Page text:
|(617 intermediate revisions by 2 users not shown)|
Buffalo State Hospital |+|
|Title= State Hospital
Buffalo State Hospital NY2.jpg |+|
The [[Buffalo State Hospital |Henry Hobson Richardson Complex]], or the Buffalo State Asylum for the Insane, as it was originally called, started construction in 1870 and was completed almost 20 years later. It was a state-of -the -art facility when it was built, incorporating the most modern ideas in psychiatric treatment. The design of the buildings as well as the restorative grounds, designed by famed landscape designer Frederick Law Olmsted, were intended to complement the innovations in psychiatric care practiced at this facility. |+|
|Body= State Hospital , the State for the , was , . of the it was , the . the as , , were the .
| || |
|−|At the time Richardson was commissioned to design the complex he was still relatively unknown, but he was later to become the first American architect to achieve international fame. The complex was ultimately the largest building of his career and the first to display his characteristic style - what came to be known as Richardsonian Romanesque – and is internationally regarded as one of the best examples of its kind. Among many others, his genius also yielded the New York State Capital, the Albany City Hall, Trinity Church in Boston, and the Glessner House in Chicago. [[ Buffalo State Hospital|Click here for more...]] |+|
was the , was to . The of the of . [[State Hospital |Click here for more...]]
Featured Article Of The Week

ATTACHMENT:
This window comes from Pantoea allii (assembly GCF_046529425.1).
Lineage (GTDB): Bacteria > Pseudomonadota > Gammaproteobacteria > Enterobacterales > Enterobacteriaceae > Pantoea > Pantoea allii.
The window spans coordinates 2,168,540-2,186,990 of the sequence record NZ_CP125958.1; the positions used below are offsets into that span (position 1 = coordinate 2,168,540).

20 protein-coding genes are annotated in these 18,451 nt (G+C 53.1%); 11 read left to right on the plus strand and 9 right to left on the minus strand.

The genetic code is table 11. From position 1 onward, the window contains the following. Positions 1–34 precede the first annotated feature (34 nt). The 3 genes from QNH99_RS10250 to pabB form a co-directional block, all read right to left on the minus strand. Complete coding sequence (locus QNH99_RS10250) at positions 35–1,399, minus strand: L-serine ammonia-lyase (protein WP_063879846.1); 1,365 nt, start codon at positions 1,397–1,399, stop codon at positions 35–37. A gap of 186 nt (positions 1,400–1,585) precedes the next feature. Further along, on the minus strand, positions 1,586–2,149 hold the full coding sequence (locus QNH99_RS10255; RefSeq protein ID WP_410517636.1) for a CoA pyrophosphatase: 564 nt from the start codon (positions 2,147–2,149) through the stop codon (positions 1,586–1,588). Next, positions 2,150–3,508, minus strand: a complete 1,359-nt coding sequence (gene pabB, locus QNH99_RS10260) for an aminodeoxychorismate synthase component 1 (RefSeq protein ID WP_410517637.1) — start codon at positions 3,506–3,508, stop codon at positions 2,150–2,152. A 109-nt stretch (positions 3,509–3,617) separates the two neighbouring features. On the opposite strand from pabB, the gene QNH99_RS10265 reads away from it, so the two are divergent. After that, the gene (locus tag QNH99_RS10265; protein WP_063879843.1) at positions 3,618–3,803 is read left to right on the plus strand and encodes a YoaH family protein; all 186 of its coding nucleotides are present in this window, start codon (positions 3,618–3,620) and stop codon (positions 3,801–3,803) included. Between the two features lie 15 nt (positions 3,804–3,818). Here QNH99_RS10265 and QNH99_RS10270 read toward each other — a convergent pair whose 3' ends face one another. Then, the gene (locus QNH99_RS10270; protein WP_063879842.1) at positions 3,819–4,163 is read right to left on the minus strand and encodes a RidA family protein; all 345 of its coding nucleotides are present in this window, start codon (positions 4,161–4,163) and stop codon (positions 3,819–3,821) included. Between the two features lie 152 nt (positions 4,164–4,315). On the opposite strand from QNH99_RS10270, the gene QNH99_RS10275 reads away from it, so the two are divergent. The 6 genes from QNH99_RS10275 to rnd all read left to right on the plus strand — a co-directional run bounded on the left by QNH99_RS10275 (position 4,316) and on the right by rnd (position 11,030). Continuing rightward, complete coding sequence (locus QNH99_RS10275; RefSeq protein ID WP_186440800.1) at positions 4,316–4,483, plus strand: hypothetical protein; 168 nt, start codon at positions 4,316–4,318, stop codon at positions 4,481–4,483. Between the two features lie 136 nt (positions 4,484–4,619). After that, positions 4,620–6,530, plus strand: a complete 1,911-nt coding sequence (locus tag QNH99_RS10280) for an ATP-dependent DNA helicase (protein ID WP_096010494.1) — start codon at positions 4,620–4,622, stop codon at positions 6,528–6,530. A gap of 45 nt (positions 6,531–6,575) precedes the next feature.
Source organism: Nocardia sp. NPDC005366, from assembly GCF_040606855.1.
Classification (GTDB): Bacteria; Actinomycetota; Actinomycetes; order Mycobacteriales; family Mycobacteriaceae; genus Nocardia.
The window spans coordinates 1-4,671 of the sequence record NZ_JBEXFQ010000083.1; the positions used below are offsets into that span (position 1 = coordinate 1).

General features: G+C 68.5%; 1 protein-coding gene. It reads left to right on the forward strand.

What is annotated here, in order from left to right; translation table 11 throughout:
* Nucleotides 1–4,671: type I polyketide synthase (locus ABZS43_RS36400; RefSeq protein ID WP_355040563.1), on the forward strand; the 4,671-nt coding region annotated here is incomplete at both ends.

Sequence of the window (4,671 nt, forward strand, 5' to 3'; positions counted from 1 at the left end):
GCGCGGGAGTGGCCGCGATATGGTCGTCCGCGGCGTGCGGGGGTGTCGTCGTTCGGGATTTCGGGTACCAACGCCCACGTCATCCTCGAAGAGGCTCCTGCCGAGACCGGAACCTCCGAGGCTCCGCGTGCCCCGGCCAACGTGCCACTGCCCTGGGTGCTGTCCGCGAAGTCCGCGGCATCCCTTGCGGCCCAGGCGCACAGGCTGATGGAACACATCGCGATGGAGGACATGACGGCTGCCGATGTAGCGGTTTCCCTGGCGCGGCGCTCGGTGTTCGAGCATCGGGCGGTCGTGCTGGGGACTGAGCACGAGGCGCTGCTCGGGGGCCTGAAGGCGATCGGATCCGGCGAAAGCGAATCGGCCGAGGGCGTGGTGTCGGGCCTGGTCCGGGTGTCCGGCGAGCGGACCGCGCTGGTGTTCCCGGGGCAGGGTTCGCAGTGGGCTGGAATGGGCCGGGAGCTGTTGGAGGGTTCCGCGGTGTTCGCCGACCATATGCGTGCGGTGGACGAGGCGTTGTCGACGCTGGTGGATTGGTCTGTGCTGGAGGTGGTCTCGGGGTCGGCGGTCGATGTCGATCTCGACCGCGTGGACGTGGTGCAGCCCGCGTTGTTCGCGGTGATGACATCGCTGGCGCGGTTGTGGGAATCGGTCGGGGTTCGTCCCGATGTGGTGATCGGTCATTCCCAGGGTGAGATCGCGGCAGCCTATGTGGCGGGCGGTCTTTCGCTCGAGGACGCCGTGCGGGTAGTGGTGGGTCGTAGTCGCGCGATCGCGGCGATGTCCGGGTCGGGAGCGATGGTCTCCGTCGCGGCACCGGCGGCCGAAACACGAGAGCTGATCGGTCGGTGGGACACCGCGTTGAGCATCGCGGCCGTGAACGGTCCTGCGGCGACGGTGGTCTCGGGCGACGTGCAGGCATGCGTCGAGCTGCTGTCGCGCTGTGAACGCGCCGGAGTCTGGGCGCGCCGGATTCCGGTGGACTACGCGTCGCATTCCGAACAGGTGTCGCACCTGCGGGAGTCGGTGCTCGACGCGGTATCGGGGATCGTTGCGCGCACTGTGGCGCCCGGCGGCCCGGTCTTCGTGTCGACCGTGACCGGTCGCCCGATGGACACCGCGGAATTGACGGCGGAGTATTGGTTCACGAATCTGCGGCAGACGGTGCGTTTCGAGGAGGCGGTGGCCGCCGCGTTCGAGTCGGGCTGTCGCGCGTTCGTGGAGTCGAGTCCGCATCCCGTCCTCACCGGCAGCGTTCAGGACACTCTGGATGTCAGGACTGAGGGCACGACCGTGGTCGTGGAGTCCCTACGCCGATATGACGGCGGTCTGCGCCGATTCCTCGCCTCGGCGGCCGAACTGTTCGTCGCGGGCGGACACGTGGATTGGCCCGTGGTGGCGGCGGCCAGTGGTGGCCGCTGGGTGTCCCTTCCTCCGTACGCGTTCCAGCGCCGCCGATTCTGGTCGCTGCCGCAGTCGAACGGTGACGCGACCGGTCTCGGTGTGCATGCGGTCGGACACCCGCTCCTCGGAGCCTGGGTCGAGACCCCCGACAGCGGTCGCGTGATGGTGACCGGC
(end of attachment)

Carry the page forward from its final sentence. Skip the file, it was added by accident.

Central State Hospital Louisville
Central State Hospital was a 192-bed adult psychiatric hospital located in eastern Louisville-Jefferson County, Kentucky. In 1869, 200 acres were purchased by the Kentucky State Legislature from the descendants of renown frontiersman Issac Hite to establish a "State House of Reform for Juvenile Delinquents." This was located on the outskirts of what would become Anchorage, Kentucky. In 1873, due to overcrowding at both of Kentucky's mental hospitals, the House of Reform was converted into the Fourth Kentucky Lunatic Asylum, with Dr. C.C. Forbes as its first Superintendent. The following year an act of the legislature renamed it the Central Kentucky Lunatic Asylum. In late 1887, it received its own post office, called simply "Asylum". The following year its name was changed to "Lakeland", and the institution was commonly referred to as "Lakeland Hospital" or "Lakeland Asylum". By 1900, its official name had been changed to the Central Kentucky Asylum for the Insane. By 1912 it was known as Central State Hospital. Comparable institutions are Eastern State Hospital at Lexington in Fayette County and Western State Hospital at Hopkinsville, Christian County, Kentucky. All three were administered by the Board of Charitable Organizations.
The secluded, rural setting was typical of such facilities in the late 19th century, as such an environment was thought to be beneficial for recovery from mental illness. However, not all patients had mental disorders - some suffered from brain damage, mental retardation or were simply poor or elderly. The early years of the 1880s were marked by repeated allegations of patient abuse. Click here for more...